Women who use drugs are more likely to attend antenatal care late and/or conceal their drugs use from health professionals (Saving Mothers’ Lives, 2011; Hall & van Teijlingen, 2006). As well as the pressures of a chaotic lifestyle, this may because of:

      • Fear of professionals’ reactions – staff attitudes are more important to women in determining use of services than clinical care
      • Anxiety & guilt about impact of drugs on baby
      • Fear of the child being taken into care
      • Denial – some women avoid facing the reality of pregnancy (Hall & van Teijlingen, 2006)
      • The difficulty of dealing with multiple agencies (NICE, 2010)

      On the other hand, pregnancy may be an important opportunity for change, when a woman is highly motivated to come off drugs or stabilise her drug use in order to have a healthy pregnancy and keep her baby (Hall & van Teijlingen, 2006).

      Caring for pregnant women who misuse substances (NICE, 2010)

      NICE recommends that health professionals should:

      • integrate care from different services by:
        • jointly developing a co-ordinated care plan across agencies
        • including information about opiate replacement therapy in care plans
        • co-locating services
        • offering women information about the services provided by other agencies.
      • ensure that the attitudes of staff do not prevent women from using services
      • address women’s fears about the involvement of children’s services and potential removal of their child, by providing information tailored to their needs
      • address women’s feelings of guilt about their misuse of substances and the potential effects on their baby
      • offer the woman a named midwife or doctor who has specialised knowledge of, and experience in, the care of women who misuse substances, and provide a direct-line telephone number for the named midwife or doctor.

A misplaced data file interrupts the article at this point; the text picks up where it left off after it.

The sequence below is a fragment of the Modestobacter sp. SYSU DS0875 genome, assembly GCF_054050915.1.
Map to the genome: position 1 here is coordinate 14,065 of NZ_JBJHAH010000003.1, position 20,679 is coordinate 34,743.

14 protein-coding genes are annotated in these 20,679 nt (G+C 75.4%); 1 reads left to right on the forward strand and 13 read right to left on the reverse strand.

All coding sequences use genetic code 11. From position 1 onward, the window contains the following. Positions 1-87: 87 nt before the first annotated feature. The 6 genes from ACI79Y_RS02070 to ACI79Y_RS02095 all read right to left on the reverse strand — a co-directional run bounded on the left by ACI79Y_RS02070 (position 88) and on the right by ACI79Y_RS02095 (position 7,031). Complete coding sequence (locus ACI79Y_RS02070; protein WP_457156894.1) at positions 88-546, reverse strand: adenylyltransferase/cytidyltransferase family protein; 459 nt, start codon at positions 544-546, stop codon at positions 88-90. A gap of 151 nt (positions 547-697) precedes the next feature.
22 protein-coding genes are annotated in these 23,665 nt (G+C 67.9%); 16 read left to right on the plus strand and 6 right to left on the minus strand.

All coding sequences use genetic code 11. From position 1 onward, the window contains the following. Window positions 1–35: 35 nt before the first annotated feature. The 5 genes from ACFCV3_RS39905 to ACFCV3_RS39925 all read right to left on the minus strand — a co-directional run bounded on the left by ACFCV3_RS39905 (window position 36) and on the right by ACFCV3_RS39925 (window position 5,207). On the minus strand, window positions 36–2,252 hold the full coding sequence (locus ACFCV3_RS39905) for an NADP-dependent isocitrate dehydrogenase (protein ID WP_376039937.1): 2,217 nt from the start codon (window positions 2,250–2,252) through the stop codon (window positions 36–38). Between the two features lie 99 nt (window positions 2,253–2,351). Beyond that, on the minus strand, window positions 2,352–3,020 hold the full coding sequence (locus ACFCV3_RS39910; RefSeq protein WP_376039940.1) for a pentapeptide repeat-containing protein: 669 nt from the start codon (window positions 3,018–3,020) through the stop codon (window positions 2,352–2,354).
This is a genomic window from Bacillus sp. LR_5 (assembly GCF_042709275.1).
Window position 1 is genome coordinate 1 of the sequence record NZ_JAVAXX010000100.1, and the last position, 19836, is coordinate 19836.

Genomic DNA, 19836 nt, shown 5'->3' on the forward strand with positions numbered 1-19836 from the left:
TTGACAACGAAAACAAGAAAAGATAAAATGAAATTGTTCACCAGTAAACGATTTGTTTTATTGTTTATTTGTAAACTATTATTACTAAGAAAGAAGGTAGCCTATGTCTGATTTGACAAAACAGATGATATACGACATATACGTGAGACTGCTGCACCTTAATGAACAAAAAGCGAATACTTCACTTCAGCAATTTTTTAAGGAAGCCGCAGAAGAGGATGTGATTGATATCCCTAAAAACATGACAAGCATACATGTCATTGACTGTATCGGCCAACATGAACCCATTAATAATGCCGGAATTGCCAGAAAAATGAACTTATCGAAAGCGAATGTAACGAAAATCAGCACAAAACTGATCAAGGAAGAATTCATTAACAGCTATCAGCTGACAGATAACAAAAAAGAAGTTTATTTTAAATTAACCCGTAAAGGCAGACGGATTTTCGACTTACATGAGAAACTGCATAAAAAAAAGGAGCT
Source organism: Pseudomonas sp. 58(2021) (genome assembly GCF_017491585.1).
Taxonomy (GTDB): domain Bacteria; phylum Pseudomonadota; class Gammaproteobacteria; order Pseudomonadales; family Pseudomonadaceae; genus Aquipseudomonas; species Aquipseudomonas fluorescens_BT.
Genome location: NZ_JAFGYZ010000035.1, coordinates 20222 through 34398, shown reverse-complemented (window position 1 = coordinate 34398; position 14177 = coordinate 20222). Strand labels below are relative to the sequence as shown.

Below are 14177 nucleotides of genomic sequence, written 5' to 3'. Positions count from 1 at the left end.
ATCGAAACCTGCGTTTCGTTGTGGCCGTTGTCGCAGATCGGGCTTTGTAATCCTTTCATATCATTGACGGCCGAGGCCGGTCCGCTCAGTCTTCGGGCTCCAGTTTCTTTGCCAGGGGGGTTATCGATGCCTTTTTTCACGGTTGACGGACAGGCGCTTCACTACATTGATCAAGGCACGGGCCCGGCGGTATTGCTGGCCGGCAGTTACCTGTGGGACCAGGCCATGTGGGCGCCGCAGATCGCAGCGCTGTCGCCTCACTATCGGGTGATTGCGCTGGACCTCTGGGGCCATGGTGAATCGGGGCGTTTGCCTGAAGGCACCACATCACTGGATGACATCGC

NICE further recommends that women who use drugs should have the following advice and support:

      • The first time a woman who misuses substances discloses that she is pregnant, offer her referral to an appropriate substance misuse programme.
      • Use a variety of methods, for example text messages, to remind women of upcoming and missed appointments.
      • The named midwife or doctor should tell the woman about relevant additional services (such as drug and alcohol misuse support services) and encourage her to use them according to her individual needs.
      • Offer the woman information about the potential effects of substance misuse on her unborn baby, and what to expect when the baby is born, for example what medical care the baby may need, where he or she will be cared for and any potential involvement of social services.
      • Offer information about help with transportation to appointments if needed to support the woman’s attendance.

      Breastfeeding and drug and alcohol misuse (NHS Evidence, 2015)

      • Most women who use heroin or other opiod drugs or substitution therapy (methadone) should be encouraged to breastfeed, but not if they use cocaine/crack or high-dose benzodiazepines.
      • Mothers should breastfeed immediately before an opioid dose is taken (to avoid peak concentrations of the drug in breast milk).
      • Some methadone passes into breast milk, and where a mother continues to use  methadone after birth, her fully breastfed baby is likely to develop fewer withdrawal symptoms.
      • Seek specialist advice if the woman is HIV positive or hepatitis C positive
      • Alcohol passes into breastmilk at approximately maternal concentrations, and a baby’s growth and development may be affected where the breastfeeding mother  regularly drinks more than two units a day (Jones, 2017)

      Key organisations

      Tel: 0800 77 66 00
      Text: 82111

      Babycentre information on illegal drugs in pregnancy


      Hall J & van Teijlingen E (2006).  A qualitative study of an integrated maternity, drugs and social care service for drug-using women. BMC Pregnancy and Childbirth, 6:19

      Hester M & Westmarland N (2004) Tackling Street Prostitution: Towards a Holistic Approach. Home Office Research Study No. 279. London: Home Office.

      Hidden Harm – Responding to the needs of children of problem drug users. The report of an Inquiry by the Advisory Council on the Misuse of Drugs (2003)

      Jones W & The Breastfeeding Network (2017). Alcohol and breastfeeding 

      NHS Evidence: clinical knowledge summaries. Opioid dependence – management. Scenario: pregnant and breastfeeding.

      “NHS Stats” (2016): NHS Health and Social Care Information Centre. Statistics on Drug Misuse: England, 2016

      NICE  (2010) Pregnancy and complex social factors (CG110) A model for service provision for pregnant women with complex social factors

      Potts N (2005). Problem drug use and child protection: Interagency working and policies in Scotland. Infant 1(6):189-193.

      “Saving Mothers’ Lives” (2011): Centre for Child and Maternal Enquiries. Saving Mothers Lives. Reviewing maternal deaths to make motherhood safer. BJOG vol 18 supplement 1 2011